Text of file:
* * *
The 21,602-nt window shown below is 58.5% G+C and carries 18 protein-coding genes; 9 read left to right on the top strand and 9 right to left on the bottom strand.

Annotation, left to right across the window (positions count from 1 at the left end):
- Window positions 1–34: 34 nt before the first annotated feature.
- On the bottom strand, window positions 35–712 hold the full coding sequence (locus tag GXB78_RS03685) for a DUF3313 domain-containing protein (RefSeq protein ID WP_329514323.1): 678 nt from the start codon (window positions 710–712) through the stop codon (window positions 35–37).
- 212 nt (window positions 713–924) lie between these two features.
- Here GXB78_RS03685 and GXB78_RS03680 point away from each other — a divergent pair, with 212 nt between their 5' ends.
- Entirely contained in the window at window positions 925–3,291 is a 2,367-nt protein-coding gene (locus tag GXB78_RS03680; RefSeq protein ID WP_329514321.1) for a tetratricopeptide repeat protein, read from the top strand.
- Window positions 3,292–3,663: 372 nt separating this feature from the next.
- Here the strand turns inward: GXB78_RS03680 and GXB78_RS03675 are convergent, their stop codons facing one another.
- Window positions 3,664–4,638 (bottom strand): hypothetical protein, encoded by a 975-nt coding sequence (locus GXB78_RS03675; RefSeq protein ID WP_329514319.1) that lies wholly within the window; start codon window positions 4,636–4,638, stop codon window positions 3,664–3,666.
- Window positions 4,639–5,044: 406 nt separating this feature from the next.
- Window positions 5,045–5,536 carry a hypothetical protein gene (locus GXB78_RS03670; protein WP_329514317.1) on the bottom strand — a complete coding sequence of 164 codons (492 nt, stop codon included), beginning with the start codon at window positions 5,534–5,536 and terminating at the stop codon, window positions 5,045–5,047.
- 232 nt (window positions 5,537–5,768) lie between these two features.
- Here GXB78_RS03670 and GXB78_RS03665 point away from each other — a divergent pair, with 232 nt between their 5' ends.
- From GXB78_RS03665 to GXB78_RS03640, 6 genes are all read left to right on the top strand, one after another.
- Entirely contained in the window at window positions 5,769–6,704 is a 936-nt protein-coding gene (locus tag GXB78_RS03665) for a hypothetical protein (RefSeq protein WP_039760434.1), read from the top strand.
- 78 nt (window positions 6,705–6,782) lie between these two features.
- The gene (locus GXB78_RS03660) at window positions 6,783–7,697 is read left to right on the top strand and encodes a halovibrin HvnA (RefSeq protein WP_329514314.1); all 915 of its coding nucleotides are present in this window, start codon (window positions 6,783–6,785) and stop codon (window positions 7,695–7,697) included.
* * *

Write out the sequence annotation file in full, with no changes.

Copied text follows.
The 21,602-nt window shown below is 58.5% G+C and carries 18 protein-coding genes; 9 read left to right on the top strand and 9 right to left on the bottom strand.

Annotation, left to right across the window (positions count from 1 at the left end):
- Window positions 1–34: 34 nt before the first annotated feature.
- On the bottom strand, window positions 35–712 hold the full coding sequence (locus tag GXB78_RS03685) for a DUF3313 domain-containing protein (RefSeq protein ID WP_329514323.1): 678 nt from the start codon (window positions 710–712) through the stop codon (window positions 35–37).
- 212 nt (window positions 713–924) lie between these two features.
- Here GXB78_RS03685 and GXB78_RS03680 point away from each other — a divergent pair, with 212 nt between their 5' ends.
- Entirely contained in the window at window positions 925–3,291 is a 2,367-nt protein-coding gene (locus tag GXB78_RS03680; RefSeq protein ID WP_329514321.1) for a tetratricopeptide repeat protein, read from the top strand.
- Window positions 3,292–3,663: 372 nt separating this feature from the next.
- Here the strand turns inward: GXB78_RS03680 and GXB78_RS03675 are convergent, their stop codons facing one another.
- Window positions 3,664–4,638 (bottom strand): hypothetical protein, encoded by a 975-nt coding sequence (locus GXB78_RS03675; RefSeq protein ID WP_329514319.1) that lies wholly within the window; start codon window positions 4,636–4,638, stop codon window positions 3,664–3,666.
- Window positions 4,639–5,044: 406 nt separating this feature from the next.
- Window positions 5,045–5,536 carry a hypothetical protein gene (locus GXB78_RS03670; protein WP_329514317.1) on the bottom strand — a complete coding sequence of 164 codons (492 nt, stop codon included), beginning with the start codon at window positions 5,534–5,536 and terminating at the stop codon, window positions 5,045–5,047.
- 232 nt (window positions 5,537–5,768) lie between these two features.
- Here GXB78_RS03670 and GXB78_RS03665 point away from each other — a divergent pair, with 232 nt between their 5' ends.
- From GXB78_RS03665 to GXB78_RS03640, 6 genes are all read left to right on the top strand, one after another.
- Entirely contained in the window at window positions 5,769–6,704 is a 936-nt protein-coding gene (locus tag GXB78_RS03665) for a hypothetical protein (RefSeq protein WP_039760434.1), read from the top strand.
- 78 nt (window positions 6,705–6,782) lie between these two features.
- The gene (locus GXB78_RS03660) at window positions 6,783–7,697 is read left to right on the top strand and encodes a halovibrin HvnA (RefSeq protein WP_329514314.1); all 915 of its coding nucleotides are present in this window, start codon (window positions 6,783–6,785) and stop codon (window positions 7,695–7,697) included.